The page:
The San Francisco Bay and Delta were once ringed by a deep fringe of marshes. They acted as the lungs and kidneys of the ecosystem, filtering water and providing homes to millions of shorebirds, ducks, fish and other wildlife. But because of diking, dredging and filling before 1970 when modern environmental laws began to protect wetlands, the amount of tidal marsh around the bay and delta declined from roughly 555,000 acres in 1800 to about 40,000 acres by 2009 -– a drop of more than 90 percent.
Since then, tidal marsh protection and restoration has been a priority for public agencies and environmental groups, and more than 11,000 acres have been added or restored. You can see an animation of the bay’s marsh history from the San Francisco Estuary Institute.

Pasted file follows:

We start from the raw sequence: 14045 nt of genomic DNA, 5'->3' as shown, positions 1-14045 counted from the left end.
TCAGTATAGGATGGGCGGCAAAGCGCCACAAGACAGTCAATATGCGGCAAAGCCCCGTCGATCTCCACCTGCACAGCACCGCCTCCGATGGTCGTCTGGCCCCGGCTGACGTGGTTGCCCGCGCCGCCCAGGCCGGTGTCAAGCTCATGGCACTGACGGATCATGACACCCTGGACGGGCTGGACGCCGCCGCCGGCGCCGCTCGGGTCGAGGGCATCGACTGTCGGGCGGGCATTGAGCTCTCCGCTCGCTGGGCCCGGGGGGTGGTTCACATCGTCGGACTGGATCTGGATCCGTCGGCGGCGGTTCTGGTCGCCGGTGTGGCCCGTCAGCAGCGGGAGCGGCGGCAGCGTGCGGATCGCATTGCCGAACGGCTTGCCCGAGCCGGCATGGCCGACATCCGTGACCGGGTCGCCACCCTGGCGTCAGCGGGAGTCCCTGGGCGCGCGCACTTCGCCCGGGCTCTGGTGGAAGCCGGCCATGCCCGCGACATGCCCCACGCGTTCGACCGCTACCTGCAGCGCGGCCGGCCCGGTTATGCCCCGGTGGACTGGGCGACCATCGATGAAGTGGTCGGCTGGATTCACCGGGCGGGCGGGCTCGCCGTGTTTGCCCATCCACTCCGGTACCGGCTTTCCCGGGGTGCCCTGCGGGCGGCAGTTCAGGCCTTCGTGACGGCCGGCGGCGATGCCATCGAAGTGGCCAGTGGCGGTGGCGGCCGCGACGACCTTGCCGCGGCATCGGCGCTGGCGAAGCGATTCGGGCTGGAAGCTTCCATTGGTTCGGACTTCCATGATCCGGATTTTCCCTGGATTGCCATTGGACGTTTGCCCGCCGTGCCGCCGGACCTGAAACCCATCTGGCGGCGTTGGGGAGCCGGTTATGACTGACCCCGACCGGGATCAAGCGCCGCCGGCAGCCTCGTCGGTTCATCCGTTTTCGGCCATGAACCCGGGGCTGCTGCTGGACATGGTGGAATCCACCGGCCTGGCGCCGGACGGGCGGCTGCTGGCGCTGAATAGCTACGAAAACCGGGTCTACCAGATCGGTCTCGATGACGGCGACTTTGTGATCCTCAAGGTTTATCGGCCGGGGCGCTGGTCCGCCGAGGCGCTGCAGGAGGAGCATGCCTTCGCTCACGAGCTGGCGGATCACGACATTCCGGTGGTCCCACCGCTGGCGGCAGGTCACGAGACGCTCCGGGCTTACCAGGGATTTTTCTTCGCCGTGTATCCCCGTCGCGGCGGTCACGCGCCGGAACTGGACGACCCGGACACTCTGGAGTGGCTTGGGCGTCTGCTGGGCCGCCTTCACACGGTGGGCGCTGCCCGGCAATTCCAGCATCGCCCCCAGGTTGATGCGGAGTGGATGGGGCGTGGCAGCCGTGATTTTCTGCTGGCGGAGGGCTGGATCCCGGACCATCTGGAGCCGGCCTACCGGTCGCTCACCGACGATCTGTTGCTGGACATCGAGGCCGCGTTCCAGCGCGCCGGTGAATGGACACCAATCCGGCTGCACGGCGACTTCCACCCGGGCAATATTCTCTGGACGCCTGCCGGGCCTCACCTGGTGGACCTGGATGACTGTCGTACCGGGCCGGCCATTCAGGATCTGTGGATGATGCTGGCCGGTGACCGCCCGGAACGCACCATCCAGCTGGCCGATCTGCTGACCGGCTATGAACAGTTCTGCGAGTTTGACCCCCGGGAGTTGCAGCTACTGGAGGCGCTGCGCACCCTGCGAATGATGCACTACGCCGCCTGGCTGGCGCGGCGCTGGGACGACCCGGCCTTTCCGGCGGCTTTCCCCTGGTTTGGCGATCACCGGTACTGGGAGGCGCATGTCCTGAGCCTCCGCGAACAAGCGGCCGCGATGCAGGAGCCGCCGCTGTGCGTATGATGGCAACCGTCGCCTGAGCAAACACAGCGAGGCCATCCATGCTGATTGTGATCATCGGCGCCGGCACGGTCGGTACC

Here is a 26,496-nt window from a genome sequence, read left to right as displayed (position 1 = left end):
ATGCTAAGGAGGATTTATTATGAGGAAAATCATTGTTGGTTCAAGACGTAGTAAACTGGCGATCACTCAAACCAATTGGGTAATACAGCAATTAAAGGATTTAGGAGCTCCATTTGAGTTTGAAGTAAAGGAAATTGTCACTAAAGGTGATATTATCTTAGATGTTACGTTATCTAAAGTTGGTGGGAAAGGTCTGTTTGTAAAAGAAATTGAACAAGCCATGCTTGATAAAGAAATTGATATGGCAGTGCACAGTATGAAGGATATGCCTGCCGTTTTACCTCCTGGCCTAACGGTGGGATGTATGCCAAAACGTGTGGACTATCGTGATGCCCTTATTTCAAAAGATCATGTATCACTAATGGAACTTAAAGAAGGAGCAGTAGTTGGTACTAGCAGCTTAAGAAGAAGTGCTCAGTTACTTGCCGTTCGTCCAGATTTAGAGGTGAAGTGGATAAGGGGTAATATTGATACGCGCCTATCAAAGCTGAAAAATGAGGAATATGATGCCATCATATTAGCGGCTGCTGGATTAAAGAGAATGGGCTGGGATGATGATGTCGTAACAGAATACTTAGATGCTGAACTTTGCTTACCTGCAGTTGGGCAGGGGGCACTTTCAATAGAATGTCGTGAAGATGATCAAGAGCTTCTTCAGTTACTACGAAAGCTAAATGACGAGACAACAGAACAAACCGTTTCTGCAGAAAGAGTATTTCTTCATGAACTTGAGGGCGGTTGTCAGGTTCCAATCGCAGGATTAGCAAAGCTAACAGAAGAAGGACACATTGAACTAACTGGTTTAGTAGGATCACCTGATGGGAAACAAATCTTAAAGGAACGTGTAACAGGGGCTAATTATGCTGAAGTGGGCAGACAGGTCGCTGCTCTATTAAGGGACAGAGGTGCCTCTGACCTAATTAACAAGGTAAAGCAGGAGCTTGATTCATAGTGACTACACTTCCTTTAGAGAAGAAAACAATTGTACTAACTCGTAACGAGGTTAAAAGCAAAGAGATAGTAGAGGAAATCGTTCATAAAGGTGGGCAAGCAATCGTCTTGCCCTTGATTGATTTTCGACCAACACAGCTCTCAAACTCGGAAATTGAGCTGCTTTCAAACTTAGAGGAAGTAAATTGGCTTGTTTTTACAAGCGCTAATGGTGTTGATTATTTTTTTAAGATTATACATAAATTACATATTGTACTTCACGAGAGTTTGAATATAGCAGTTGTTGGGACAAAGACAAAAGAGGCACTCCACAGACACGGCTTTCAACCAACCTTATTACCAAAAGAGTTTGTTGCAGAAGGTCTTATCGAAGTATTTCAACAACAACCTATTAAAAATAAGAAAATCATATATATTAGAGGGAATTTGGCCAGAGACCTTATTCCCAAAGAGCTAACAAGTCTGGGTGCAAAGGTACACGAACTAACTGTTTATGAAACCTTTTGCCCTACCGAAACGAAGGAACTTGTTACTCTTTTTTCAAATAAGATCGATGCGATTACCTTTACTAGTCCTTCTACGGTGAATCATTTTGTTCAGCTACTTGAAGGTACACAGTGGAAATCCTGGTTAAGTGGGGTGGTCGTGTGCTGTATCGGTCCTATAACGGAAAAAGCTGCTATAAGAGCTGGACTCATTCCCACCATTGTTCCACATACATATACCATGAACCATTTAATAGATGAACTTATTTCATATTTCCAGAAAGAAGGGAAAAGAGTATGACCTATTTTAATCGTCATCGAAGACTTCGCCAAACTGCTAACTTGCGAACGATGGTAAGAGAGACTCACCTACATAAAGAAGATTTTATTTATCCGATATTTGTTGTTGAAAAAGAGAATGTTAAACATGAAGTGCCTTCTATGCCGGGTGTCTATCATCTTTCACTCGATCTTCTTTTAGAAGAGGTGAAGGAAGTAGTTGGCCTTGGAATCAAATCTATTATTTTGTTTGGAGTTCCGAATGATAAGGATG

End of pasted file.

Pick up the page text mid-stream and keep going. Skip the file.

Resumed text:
Now a pilot project is underway near Hayward that could revolutionize future tidal marsh restoration efforts, and pave the way for protecting property that rings the bay from rising sea levels that most scientists expect as climate change continues to warm the planet.
The “Horizontal Levee” project at the Oro Loma Sanitary District is a first-of-its-kind effort designed to mimic the way historical marsh areas work, from filtering wastewater to protecting the shoreline against battering waves and erosion during storms.
Unlike traditional narrow levees or sea walls, “horizontal levees” are wider, with a gentle slope from dry land toward the bay that is similar to natural wetlands. They are designed to blunt the force of waves, preventing flooding.